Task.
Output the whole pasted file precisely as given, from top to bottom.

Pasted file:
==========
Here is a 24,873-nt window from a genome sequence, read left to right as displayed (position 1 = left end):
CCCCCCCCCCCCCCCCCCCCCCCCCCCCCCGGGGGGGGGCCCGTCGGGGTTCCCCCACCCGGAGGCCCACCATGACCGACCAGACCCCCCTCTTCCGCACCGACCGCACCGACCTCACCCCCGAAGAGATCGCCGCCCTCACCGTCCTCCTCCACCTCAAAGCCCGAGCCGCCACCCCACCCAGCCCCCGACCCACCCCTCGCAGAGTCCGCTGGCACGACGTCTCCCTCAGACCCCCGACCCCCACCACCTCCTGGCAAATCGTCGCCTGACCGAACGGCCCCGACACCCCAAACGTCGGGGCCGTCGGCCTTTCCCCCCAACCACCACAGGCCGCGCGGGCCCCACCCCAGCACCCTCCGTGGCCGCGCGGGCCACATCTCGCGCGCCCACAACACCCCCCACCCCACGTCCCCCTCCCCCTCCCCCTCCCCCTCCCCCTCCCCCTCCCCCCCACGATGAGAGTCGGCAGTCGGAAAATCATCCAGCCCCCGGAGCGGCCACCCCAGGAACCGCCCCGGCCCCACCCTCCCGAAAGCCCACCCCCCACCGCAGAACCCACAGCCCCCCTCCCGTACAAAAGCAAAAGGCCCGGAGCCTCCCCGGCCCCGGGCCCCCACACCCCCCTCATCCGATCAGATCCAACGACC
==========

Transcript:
Here is a 24,873-nt window from a genome sequence, read left to right as displayed (position 1 = left end):
CCCCCCCCCCCCCCCCCCCCCCCCCCCCCCGGGGGGGGGCCCGTCGGGGTTCCCCCACCCGGAGGCCCACCATGACCGACCAGACCCCCCTCTTCCGCACCGACCGCACCGACCTCACCCCCGAAGAGATCGCCGCCCTCACCGTCCTCCTCCACCTCAAAGCCCGAGCCGCCACCCCACCCAGCCCCCGACCCACCCCTCGCAGAGTCCGCTGGCACGACGTCTCCCTCAGACCCCCGACCCCCACCACCTCCTGGCAAATCGTCGCCTGACCGAACGGCCCCGACACCCCAAACGTCGGGGCCGTCGGCCTTTCCCCCCAACCACCACAGGCCGCGCGGGCCCCACCCCAGCACCCTCCGTGGCCGCGCGGGCCACATCTCGCGCGCCCACAACACCCCCCACCCCACGTCCCCCTCCCCCTCCCCCTCCCCCTCCCCCTCCCCCTCCCCCCCACGATGAGAGTCGGCAGTCGGAAAATCATCCAGCCCCCGGAGCGGCCACCCCAGGAACCGCCCCGGCCCCACCCTCCCGAAAGCCCACCCCCCACCGCAGAACCCACAGCCCCCCTCCCGTACAAAAGCAAAAGGCCCGGAGCCTCCCCGGCCCCGGGCCCCCACACCCCCCTCATCCGATCAGATCCAACGACC